A new wave of medications meant to treat Type II diabetes is grabbing headlines around the world for their ability to help people lose a significant amount of weight. They are called GLP-1 receptor agonists. By mimicking a glucagon-like peptide (GLP) naturally released by the body during digestion, they not only lower blood sugar but also slow digestion and increase the sense of fullness after eating. The two big names in GLP-1 agonists are Ozempic and Wegovy, and both are a form of semaglutide. Another medication, tirzepatide, is sold as Mounjaro and Zepbound. It is also a glucose-dependent insulinotropic polypeptide (GIP) agonist as well as GLP-1. Physicians have been prescribing semaglutide and tirzepatide with increasing frequency. However, both medications come with a host of side effects, including nausea and stomach pain, and are not suitable for every patient. Many clinics and physicians do not have immediate access to expert second opinions, as do the physicians at Emory Healthcare. Creating a Digital Twin That lack of an expert is one of the reasons Karl Kuhnert, professor in the practice of organization and management at Emory University’s Goizueta Business School, is using artificial intelligence to capture the expertise of physicians like Caroline Collins MD through the Tacit Object Modeler™, or TOM. By using TOM, developed by Merlynn Intelligence Technologies, Kuhnert and Collins can create her “decision-making digital twin.” This allows Collins to reveal her expertise as a primary care physician with Emory Healthcare and an Assistant Professor at Emory School of Medicine, where she has been leading the field in integrating lifestyle medicine into clinical practices and education. Traditional AI, like ChatGPT, uses massive amount of data points to predict outcomes using what’s known as explicit knowledge. But it isn’t necessarily learning as it goes. According to Kuhnert, TOM has been designed to learn how an expert, like Collins, decides whether or not to prescribe a drug like semaglutide to a patient. Wisdom or tacit knowledge is intuitive and rooted in experience and context. It is hard to communicate, and usually resides only in the expert’s mind. TOM’s ability to “peek into the expert’s mind makes it a compelling technology for accessing wisdom.” “Objective or explicit knowledge is known and can be shared with others,” says Kuhnert. "For example, ChatGPT uses explicit knowledge in its answers. It’s not creating something new. It may be new to you as you read it, but somebody, somewhere, before you, has created it. It’s understood as coming from some source." Karl Kuhnert “Tacit knowledge is subjective wisdom. Experts offer this, and we use their tacit know-how, their implicit knowledge, to make their decisions. If it were objective, everyone could do it. This is why we hire experts: They see things and know things others don’t; they see around corners.” Mimicking the Mind of a Medical Expert Teaching TOM to see around the corners requires Collins to work with the AI over the course of a few days. “Essentially what I do is I sit down with, in this case, a physician, and ask them, ‘What are thinking about when you make this decision?'” says Kuhnert. “The layperson might think that there are hundreds of variables in making a medical decision like this. With the expert’s tacit knowledge and experience, it is usually between seven and twelve variables. They decide based on these critical variables,” he says. "These experts have so much experience, they can cut away a lot of the noise around a decision and get right to the point and ask, ‘What am I looking at?’" Karl Kuhnert As TOM learns, it presents Collins with more and different scenarios for prescribing semaglutide. As she makes decisions, it remembers the variables present during her decision-making process. “Obviously, some variables are going to be more important than other variables. Certain combinations are going to be challenging,” says Collins. “Sometimes there are going to be some variables where I think, yes, this patient needs a GLP-1. Then there may be some variables where I think, no, this person really doesn’t need that. And which ones are going to win out? That’s really where TOM is valuable. It can say, okay, when in these difficult circumstances where there are conflicting variables, which one will ultimately be most important in making that decision?” The Process: Trusting AI After working with TOM for several hours, Collins will have reacted to enough scenarios for TOM to learn to make her decision. The Twin will need to demonstrate that it can replicate her decision-making with acceptable accuracy—high 90s to 100 percent. Once there, Collins’ Twin is ready to use. “I think it’s important to have concordance between what I would say in a situation and then what my digital twin would say in a situation because that’s our ultimate goal is to have an AI algorithm that can duplicate what my recommendation would be given these circumstances for a patient,” Collins says. “So, someone, whether that be an insurance company, or a patient themselves or another provider, would be able to consult TOM, and in essence, me, and say, in this scenario, would you prescribe a GLP-1 or not given this specific patient’s situation?” The patient’s current health and family history are critical when deciding whether or not to prescribe semaglutide. For example, according to Novo Nordisk, the makers of Ozempic, the drug should not be prescribed to patients with a history of problems with the pancreas or kidneys or with a family history of thyroid cancer. Those are just the start of a list of reasons why a patient may or may not be a good candidate for the medication. Kuhnert says, “What we’re learning is that there are so many primary care physicians right now that if you come in with a BMI over 25 and are prediabetic, you’re going to get (a prescription). But there’s much more data around this to suggest that there are people who are health marginalized, and they can’t do this. They should not have this (medication). It’s got to be distributed to people who can tolerate it and are safe.” Accessing the Digital Twin on TOM Collins’s digital twin could be available via something as easy to access as an iPhone app. “Part of my job is to provide the latest information to primary care physicians. Now, I can do this in a way that is very powerful for primary care physicians to go on their phones and put it in. It’s pretty remarkable, according to Colllins.” It is also transparent and importantly sourced information. Any physician using a digital twin created with TOM will know exactly whose expertise they are accessing, so anyone asking for a second opinion from Colllins will know they are using an expert physician from Emory University. In addition to patient safety, there are a number of ways TOM can be useful to the healthcare industry when prescribing medications like semaglutide. This includes interfacing with insurance companies and the prior approval process, often lengthy and handled by non-physician staff. “Why is a non-expert at an insurance company determining whether a patient needs a medication or not? Would it be better to have an expert?” says Collins. “I’m an expert in internal medicine and lifestyle medicine. So, I help people not only lose weight, but also help people change their behaviors to optimize their health. My take on GLP-1 medications is not that everyone needs them, it’s that they need to be utilized in a meaningful way, so patients will get benefit, given risks and benefits for these medications.” The Power of a Second Opinion Getting second, and sometimes third, opinions is a common practice among physicians and patients both. When a patient presents symptoms to their primary care physician, that physician may have studied the possible disease in school but isn’t necessarily an expert. In a community like Emory Healthcare, the experts are readily available, like Collins. She often serves as a second opinion for her colleagues and others around the country. “What we’re providing folks is more of a second opinion. Because we want this actually to work alongside someone, you can look at this opinion that this expert gave, and now, based on sourced information, you can choose. This person may be one of the best in the country, if not the world, in making this decision. But we’re not replacing people here. We’re not dislocating people with this technology. We need people. We need today’s and tomorrow’s experts as well,” according to Kuhnert. But also, you now have the ability to take an Emory physician’s diagnosing capabilities to physicians in rural areas and make use of this information, this knowledge, this decision, and how they make this decision. We have people here that could really help these small hospitals across the country. Caroline Collin MD Rural Americans have significant health disparities when compared to those living in urban centers. They are more likely to die from heart disease, cancer, injury, chronic respiratory disease, and stroke. Rural areas are finding primary care physicians in short supply, and patients in rural areas are 64 percent less likely to have access to medical specialists for needed referrals. Smaller communities might not have immediate access to experts like a rheumatologist, for example. 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But now I can ask the digital twin acting as a rheumatologist, given these variables, ‘Does this patient have lupus?’ And the digital twin could give me a second opinion.” Sometimes, those experts are incredibly busy and might not have the physical availability for a full consult. In this case, someone could use TOM to create the digital twin of that expert. This allows them to give advice and second opinions to a wider range of fellow physicians. As Kuhnert says, TOM is not designed or intended to be a substitute for a physician. It should only work alongside one. Collins agreed, saying, “This doesn’t take the place of a provider in actual clinical decision-making. That’s where I think someone could use it inappropriately and could get patients into trouble. You still have to have a person there with clinical decision-making capacity to take on additional variables that TOM can’t yet do. And so that’s why it’s a second opinion.” “We’re not there yet in AI says Collins. We have to be really careful about having AI make actual medical decisions for people without someone there to say, ‘Wait a minute, does this make sense?’” AI Implications in the Classroom and Beyond Because organizations use TOM to create digital twins of their experts, the public cannot use the twins to shop for willing doctors. “We don’t want gaming the system,” says Collins. “We don’t want doctor shopping. What we want is a person there who can utilize AI in a meaningful way – not in a dangerous way. I think we’ll eventually get there where we can have AI making clinical decisions. But I don’t think I’d feel comfortable with that yet.” The implications of using decision-making digital twins in healthcare reach far beyond a second opinion for prescription drugs. Kuhnert sees it as an integral part of the future of medical school classrooms at Emory. In the past, teaching case studies have come from books, journals, and papers. Now, they could come alive in the classroom with AI simulation programs like TOM. "I think this would be great for teaching residents. Imagine that we could create a simulation and put this in a classroom, have (the students) do the simulation, and then have the physician come in and talk about how she makes her decisions." Karl Kuhnert “And then these residents could take this decision, and now it’s theirs. They can keep it with them. It would be awesome to have a library of critical health decisions made in Emory hospitals,” Kuhnert says. Collins agreed. “We do a lot of case teaching in the medical school. I teach both residents and medical students at Emory School of Medicine. This would be a really great tool to say, okay, given these set of circumstances, what decision would you make for this patient? Then, you could see what the expert’s decision would have been. That could be a great way to see if you are actually in lockstep with the decision-making process that you’re supposed to be learning.” Kuhnert sees decision-making twins moving beyond the healthcare system and into other arenas like the courtroom, public safety, and financial industries and has been working with other experts to digitize their knowledge in those fields. "The way to think about this is: say there is a subjective decision that gets made that has significant ramifications for that company and maybe for the community. What would it mean if I could digitize experts and make it available to other people who need an expert or an expert’s decision-making?" Karl Kuhnert “You think about how many people aren’t available. Maybe you have a physician who’s not available. You have executives who are not available. Often expertise resides in the minds of just a few people in an organization,” says Kuhnert. “Pursuing the use of technologies like TOM takes the concept of the digital human expert from simple task automation to subjective human decision-making support and will expand the idea of a digital expert into something beyond our current capabilities,” Kuhnert says. “I wanted to show that we could digitize very subjective decisions in such areas as ethical and clinical decision-making. In the near future, we will all learn from the wisdom codified in decision-making digital twins. Why not learn from the best? There is a lot of good work to do.” Karl Kuhnert is a Professor in the Practice of Organization & Management and Associate Professor of Psychiatry, School of Medicine and Senior Faculty Fellow of the Emory Ethics Center. If you're looking to connect with Karl to know more - simply click on his icon now to arrange a time to talk today.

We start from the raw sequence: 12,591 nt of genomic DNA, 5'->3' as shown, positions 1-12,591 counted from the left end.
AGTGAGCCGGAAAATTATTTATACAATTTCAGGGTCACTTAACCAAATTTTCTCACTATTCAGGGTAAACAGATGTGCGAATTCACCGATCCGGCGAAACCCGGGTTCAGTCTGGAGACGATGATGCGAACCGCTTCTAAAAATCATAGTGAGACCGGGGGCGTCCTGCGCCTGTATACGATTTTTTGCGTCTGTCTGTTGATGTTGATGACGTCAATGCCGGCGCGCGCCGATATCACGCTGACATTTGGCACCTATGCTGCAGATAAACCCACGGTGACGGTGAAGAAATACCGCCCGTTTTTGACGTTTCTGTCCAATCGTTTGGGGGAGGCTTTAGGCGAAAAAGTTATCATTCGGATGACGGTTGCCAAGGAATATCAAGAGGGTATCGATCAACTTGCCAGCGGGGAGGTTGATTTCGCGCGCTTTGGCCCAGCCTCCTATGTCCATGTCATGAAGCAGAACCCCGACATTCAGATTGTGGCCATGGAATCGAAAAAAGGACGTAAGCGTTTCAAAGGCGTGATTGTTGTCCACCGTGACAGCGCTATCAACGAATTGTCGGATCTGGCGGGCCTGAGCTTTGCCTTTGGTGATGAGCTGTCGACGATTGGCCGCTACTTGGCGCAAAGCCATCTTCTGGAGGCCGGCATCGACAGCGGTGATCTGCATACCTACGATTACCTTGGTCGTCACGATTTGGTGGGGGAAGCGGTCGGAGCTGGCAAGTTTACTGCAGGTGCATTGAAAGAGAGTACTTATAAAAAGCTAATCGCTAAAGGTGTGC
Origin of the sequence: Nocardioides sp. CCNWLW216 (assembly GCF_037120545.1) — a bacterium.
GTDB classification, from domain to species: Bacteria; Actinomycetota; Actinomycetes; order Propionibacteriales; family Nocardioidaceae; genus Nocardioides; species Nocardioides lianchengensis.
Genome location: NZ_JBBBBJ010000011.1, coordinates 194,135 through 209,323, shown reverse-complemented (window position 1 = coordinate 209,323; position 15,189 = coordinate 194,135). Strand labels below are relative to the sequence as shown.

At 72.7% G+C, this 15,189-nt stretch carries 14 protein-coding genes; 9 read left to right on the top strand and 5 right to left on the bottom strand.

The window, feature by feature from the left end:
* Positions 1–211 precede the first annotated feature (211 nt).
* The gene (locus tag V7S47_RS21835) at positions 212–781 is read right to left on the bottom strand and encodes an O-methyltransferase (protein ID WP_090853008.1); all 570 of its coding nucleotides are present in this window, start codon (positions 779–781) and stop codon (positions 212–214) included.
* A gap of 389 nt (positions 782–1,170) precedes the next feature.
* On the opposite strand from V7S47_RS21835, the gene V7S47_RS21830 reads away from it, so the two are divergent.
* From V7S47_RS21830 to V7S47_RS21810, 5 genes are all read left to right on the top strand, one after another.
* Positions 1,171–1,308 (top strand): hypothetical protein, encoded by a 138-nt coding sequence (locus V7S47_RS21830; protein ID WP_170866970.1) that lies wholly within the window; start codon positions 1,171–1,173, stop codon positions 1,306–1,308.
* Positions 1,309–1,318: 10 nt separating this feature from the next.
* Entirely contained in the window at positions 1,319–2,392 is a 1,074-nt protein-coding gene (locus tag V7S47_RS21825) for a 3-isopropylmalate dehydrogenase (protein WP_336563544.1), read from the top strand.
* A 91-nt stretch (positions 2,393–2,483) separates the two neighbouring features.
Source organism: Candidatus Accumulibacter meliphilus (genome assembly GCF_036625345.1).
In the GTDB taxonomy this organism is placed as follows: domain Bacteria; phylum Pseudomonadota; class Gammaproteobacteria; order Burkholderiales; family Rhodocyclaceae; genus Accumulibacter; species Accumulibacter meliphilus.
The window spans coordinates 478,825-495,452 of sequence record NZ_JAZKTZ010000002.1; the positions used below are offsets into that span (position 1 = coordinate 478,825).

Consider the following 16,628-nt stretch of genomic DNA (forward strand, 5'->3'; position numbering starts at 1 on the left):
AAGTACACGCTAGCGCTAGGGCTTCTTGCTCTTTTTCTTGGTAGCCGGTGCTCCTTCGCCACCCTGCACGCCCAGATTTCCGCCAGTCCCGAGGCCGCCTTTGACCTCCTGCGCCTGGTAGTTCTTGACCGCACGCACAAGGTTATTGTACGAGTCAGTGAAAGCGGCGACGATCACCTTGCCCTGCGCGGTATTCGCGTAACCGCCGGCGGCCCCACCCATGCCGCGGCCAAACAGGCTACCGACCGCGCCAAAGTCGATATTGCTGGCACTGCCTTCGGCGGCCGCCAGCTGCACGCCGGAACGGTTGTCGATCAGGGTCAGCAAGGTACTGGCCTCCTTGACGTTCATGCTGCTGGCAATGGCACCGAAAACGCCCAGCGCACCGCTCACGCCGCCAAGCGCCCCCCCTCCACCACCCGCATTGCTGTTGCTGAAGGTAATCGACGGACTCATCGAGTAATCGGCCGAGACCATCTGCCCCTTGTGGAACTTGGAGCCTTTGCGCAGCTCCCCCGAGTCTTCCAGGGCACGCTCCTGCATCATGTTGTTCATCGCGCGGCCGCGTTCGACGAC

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Decoding Hierarchies in Business: When is Having a Boss a Benefit for an Organization?